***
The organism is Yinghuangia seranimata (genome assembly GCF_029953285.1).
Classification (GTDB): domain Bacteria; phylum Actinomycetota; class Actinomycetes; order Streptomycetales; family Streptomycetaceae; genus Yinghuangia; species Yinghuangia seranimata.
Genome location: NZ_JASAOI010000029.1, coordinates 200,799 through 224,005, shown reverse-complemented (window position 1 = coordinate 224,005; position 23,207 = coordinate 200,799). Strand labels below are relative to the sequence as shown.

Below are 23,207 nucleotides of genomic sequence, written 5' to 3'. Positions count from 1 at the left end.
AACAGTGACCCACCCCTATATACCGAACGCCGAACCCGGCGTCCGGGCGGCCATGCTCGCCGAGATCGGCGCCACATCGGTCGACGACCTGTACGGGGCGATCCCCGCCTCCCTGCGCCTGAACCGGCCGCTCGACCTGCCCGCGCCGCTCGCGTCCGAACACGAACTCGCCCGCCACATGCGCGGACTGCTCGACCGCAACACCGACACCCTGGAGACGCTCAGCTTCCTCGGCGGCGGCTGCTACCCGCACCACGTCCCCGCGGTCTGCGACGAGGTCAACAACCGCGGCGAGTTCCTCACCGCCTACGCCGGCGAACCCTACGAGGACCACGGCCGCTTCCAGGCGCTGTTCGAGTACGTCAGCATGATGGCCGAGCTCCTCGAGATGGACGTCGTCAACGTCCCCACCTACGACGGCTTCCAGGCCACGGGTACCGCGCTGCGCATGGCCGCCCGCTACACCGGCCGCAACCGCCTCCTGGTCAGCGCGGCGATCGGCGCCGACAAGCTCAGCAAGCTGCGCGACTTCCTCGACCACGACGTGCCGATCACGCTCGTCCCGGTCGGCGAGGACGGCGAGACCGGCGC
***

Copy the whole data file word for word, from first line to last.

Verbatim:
The organism is Yinghuangia seranimata (genome assembly GCF_029953285.1).
Classification (GTDB): domain Bacteria; phylum Actinomycetota; class Actinomycetes; order Streptomycetales; family Streptomycetaceae; genus Yinghuangia; species Yinghuangia seranimata.
Genome location: NZ_JASAOI010000029.1, coordinates 200,799 through 224,005, shown reverse-complemented (window position 1 = coordinate 224,005; position 23,207 = coordinate 200,799). Strand labels below are relative to the sequence as shown.

Below are 23,207 nucleotides of genomic sequence, written 5' to 3'. Positions count from 1 at the left end.
AACAGTGACCCACCCCTATATACCGAACGCCGAACCCGGCGTCCGGGCGGCCATGCTCGCCGAGATCGGCGCCACATCGGTCGACGACCTGTACGGGGCGATCCCCGCCTCCCTGCGCCTGAACCGGCCGCTCGACCTGCCCGCGCCGCTCGCGTCCGAACACGAACTCGCCCGCCACATGCGCGGACTGCTCGACCGCAACACCGACACCCTGGAGACGCTCAGCTTCCTCGGCGGCGGCTGCTACCCGCACCACGTCCCCGCGGTCTGCGACGAGGTCAACAACCGCGGCGAGTTCCTCACCGCCTACGCCGGCGAACCCTACGAGGACCACGGCCGCTTCCAGGCGCTGTTCGAGTACGTCAGCATGATGGCCGAGCTCCTCGAGATGGACGTCGTCAACGTCCCCACCTACGACGGCTTCCAGGCCACGGGTACCGCGCTGCGCATGGCCGCCCGCTACACCGGCCGCAACCGCCTCCTGGTCAGCGCGGCGATCGGCGCCGACAAGCTCAGCAAGCTGCGCGACTTCCTCGACCACGACGTGCCGATCACGCTCGTCCCGGTCGGCGAGGACGGCGAGACCGGCGC